Imagine if you will; there are no time complications, monetary issues, or work visas necessary…outside of Canada, what is one bar that you would love to work behind?
A year ago, I went back to Hong Kong to celebrate Chinese New Year with my family after a 13 year absence. There were seven entire days devoted to just visiting extended family members I hadn’t seen in much longer than that, so it soon become a little overwhelming. Thankfully, a friend of mine is a big food and drink nerd like me, and she took me to a hidden bar called 001 in the Soho district. It resembled one of my favorite bars in Vancouver that I visit often, so it put me at ease. 001 is a classic 1920’s style New York underground speakeasy. There is no signage; only a dimly lit doorbell by a door that looks like it leads to a broom closet indicating that this places exists. Their cocktail list and food menu are well thought out and they have an impressive whisk(e)y and scotch list. The room is warm and inviting, filled with plush leather and solid wood. Working and living in Hong Kong would be incredible, as the people, religion, art, music, tradition, food and drink all seem new and familiar to me at the same time. The nightlife is unbelievable; the darker and later it gets, the more alive and boisterous the city becomes. Everything is available to you at any time. I love Vancouver deeply, but if I were booted from this good country, “the motherland” is where I’d love to check out.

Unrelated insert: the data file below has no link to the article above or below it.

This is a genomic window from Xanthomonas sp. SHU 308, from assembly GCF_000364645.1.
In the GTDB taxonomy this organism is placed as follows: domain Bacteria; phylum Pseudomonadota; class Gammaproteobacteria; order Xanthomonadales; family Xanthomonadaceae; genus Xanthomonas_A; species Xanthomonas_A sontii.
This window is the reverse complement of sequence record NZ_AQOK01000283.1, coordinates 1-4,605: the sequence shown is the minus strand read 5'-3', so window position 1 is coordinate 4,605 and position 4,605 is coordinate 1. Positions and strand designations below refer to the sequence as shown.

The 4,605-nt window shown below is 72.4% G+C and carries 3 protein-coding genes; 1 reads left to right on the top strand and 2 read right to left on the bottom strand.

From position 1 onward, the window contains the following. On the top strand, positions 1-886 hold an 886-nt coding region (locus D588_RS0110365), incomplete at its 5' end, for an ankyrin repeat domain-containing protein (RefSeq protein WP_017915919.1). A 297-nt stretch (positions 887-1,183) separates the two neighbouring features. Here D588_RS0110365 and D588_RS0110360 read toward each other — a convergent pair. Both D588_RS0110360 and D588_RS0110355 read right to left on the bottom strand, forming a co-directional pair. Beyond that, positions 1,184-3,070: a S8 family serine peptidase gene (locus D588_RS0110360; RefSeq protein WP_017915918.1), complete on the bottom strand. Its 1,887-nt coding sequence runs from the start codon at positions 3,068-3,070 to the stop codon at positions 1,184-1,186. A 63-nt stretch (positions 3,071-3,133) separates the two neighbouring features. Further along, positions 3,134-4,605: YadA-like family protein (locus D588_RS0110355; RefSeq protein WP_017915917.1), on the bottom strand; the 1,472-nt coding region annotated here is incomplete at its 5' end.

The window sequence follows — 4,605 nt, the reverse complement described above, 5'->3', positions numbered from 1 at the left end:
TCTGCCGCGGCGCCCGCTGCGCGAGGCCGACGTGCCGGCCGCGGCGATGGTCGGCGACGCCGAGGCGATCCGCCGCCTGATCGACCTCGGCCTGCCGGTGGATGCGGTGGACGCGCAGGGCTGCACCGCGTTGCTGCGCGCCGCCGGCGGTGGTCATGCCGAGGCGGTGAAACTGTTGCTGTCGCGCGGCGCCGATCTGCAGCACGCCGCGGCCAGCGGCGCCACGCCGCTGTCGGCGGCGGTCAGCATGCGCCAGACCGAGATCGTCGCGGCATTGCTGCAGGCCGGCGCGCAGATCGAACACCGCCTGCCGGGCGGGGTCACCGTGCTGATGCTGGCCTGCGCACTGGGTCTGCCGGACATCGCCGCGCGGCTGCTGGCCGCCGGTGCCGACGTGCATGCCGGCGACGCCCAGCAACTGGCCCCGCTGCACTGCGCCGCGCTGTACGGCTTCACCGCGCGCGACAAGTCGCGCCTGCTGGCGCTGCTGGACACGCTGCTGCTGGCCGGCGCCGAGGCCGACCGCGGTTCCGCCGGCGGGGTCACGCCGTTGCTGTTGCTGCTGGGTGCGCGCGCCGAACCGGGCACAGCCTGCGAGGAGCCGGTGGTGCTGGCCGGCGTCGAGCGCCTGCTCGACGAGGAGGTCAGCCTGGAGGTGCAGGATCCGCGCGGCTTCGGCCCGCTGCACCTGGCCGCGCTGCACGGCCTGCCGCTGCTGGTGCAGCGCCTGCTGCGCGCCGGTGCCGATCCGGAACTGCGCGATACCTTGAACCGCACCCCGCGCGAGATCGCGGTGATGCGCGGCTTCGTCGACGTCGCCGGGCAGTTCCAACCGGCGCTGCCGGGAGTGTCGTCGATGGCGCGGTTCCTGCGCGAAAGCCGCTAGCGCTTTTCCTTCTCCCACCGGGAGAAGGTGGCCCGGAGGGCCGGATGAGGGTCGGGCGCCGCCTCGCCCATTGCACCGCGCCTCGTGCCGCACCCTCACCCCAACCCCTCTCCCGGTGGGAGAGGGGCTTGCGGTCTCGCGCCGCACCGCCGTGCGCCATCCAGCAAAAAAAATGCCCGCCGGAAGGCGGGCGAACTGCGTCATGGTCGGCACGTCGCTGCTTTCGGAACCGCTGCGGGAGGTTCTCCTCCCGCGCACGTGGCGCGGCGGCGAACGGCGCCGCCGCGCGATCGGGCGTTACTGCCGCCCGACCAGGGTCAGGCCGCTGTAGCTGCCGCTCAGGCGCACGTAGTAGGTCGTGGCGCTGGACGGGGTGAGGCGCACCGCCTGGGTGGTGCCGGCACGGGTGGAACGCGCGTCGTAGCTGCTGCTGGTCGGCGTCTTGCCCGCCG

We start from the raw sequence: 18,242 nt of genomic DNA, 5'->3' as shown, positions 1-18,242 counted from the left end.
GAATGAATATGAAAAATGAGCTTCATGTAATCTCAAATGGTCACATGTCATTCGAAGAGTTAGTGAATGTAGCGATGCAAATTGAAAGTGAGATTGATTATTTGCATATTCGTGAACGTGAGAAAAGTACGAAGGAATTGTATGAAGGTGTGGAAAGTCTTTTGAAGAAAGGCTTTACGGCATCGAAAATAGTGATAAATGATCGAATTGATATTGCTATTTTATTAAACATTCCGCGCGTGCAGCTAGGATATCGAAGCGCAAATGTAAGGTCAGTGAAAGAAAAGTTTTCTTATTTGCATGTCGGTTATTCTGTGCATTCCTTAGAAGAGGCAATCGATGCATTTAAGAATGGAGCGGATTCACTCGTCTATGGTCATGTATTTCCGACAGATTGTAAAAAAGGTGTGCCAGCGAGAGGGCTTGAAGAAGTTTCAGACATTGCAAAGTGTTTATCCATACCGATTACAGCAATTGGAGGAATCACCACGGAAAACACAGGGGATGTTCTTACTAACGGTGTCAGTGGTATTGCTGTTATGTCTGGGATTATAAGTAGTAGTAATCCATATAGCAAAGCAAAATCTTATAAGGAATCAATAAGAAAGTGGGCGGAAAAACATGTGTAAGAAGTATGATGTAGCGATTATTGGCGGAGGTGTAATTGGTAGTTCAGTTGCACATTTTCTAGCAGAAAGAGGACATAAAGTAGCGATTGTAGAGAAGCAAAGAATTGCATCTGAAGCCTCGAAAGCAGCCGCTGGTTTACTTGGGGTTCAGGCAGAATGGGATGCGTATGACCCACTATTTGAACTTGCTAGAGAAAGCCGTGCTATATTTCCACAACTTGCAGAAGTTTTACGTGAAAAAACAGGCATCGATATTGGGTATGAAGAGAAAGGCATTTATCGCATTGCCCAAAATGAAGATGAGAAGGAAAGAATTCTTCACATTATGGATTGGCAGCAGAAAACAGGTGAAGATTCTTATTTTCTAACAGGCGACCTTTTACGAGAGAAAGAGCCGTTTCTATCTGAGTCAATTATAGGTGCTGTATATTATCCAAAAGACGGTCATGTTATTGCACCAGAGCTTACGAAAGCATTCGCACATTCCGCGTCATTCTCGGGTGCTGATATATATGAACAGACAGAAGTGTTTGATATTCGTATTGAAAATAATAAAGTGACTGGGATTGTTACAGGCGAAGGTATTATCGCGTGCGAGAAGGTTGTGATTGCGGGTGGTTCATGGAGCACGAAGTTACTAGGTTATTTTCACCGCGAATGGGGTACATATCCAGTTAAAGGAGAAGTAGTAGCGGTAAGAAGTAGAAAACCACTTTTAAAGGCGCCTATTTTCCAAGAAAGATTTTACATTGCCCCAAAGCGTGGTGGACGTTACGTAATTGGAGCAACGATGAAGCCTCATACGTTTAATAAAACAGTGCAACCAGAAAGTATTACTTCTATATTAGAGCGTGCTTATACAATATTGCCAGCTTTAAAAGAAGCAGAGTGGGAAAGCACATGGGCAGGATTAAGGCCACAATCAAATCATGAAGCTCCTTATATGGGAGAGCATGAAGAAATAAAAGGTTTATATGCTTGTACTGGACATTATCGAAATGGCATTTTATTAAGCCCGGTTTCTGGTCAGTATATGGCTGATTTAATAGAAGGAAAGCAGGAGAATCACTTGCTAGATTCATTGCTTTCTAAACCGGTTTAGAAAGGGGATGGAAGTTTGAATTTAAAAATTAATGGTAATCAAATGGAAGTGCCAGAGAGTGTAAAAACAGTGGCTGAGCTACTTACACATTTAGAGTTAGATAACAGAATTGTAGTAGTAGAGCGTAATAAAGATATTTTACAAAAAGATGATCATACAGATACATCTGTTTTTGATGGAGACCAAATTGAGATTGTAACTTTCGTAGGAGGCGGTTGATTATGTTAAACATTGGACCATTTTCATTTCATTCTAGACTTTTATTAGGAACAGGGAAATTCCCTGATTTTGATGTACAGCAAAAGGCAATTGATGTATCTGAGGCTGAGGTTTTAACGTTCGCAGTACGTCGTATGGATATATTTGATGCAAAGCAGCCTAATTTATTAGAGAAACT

It would be great to work at the likes of Avairy, Death & Co or Artesian etc, but to be honest I’d be very happy working in some nondescript bar somewhere in the world overlooking an amazing beach, where guest bartenders and friends drop in every now and then and we just have a blast, making the drinks that people want.
The Dead Rabbit in New York City. I attended a pop-up shop that the owners Jack McGarry and Sean Muldoon hosted in Victoria last year. I was so impressed with the depth and coherence of their vision for that place, which seamlessly blended their own Irish heritage and the history of 19th Century New York. Their last two cocktail programs have been among the most ambitious, creative, and extensive in the world. Yet they manage to do all this without even a hint of pretentiousness. It’s still a place where you could happily just have a beer and a shot. Plus, I love New York City.
Given the chance I’d work alongside Hidetsugu Ueno at Bar High Five. The style and bar culture over in Japan is so vastly different than anywhere else in the world. Ueno-San’s a master of technique-driven bartending and makes no apologies for the amount of time and effort that goes into every drink; I couldn’t think of someone who would be as challenging to work alongside and to learn from.